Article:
With the good supply of pasture and high levels of animal watering holes, there should be a steady supply of animal products between now and March of next year. Sales of livestock, milk, and dairy products will generate average levels of income for pastoralists, helping to facilitate their market access. Livestock supply is down after the heavy demand for the celebration of Tabaski, while prices are still above-average and up from last year.

    In addition to their own on-farm production, ongoing harvests are providing poor households in crop-growing areas with food and income-generating opportunities on the farms of better-off households. Average levels of income from the sale of their crops and their usual income-generating activities such as petty trade, wage labor, and the sale of firewood should enable poor households in all parts of the country to maintain their food access between November and March of next year. Most households around the country will continue to experience Minimal acute food insecurity (IPC Phase 1) until the beginning of next year’s lean season. However, poor households in areas impacted by production shortfalls in the Louga, Matam, and Diourbel regions in particular will resort to coping strategies to meet their food needs after the end of March.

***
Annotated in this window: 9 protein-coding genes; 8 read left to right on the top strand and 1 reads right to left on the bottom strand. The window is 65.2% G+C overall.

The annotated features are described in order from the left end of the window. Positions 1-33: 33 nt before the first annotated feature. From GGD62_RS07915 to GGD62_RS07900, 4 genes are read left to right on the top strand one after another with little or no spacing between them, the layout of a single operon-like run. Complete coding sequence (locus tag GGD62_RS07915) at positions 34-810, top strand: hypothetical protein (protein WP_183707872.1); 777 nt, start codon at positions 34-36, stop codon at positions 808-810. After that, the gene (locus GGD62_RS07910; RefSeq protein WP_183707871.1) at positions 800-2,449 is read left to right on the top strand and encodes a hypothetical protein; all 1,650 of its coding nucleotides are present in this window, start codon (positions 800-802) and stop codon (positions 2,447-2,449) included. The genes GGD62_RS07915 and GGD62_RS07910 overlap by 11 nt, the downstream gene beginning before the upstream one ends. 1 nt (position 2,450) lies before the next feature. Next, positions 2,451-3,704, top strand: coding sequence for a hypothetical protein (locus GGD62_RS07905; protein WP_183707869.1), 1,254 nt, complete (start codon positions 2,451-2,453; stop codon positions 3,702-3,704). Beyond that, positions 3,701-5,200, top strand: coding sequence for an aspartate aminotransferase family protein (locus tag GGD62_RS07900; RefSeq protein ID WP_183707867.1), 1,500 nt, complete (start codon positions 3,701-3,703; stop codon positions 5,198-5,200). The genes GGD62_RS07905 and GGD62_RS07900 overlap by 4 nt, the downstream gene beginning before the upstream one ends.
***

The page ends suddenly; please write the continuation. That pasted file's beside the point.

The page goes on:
Figures Seasonal Calendar for a Typical Year (Senegal)

    Figure 1

    Seasonal Calendar for a Typical Year

    Source: FEWS NET

    Figure 2

    Source:

    In remote monitoring, a coordinator typically works from a nearby regional office. Relying on partners for data, the coordinator uses scenario development to conduct analysis and produce monthly reports. As less data may be available, remote monitoring reports may have less detail than those from countries with FEWS NET offices. Learn more about our work here.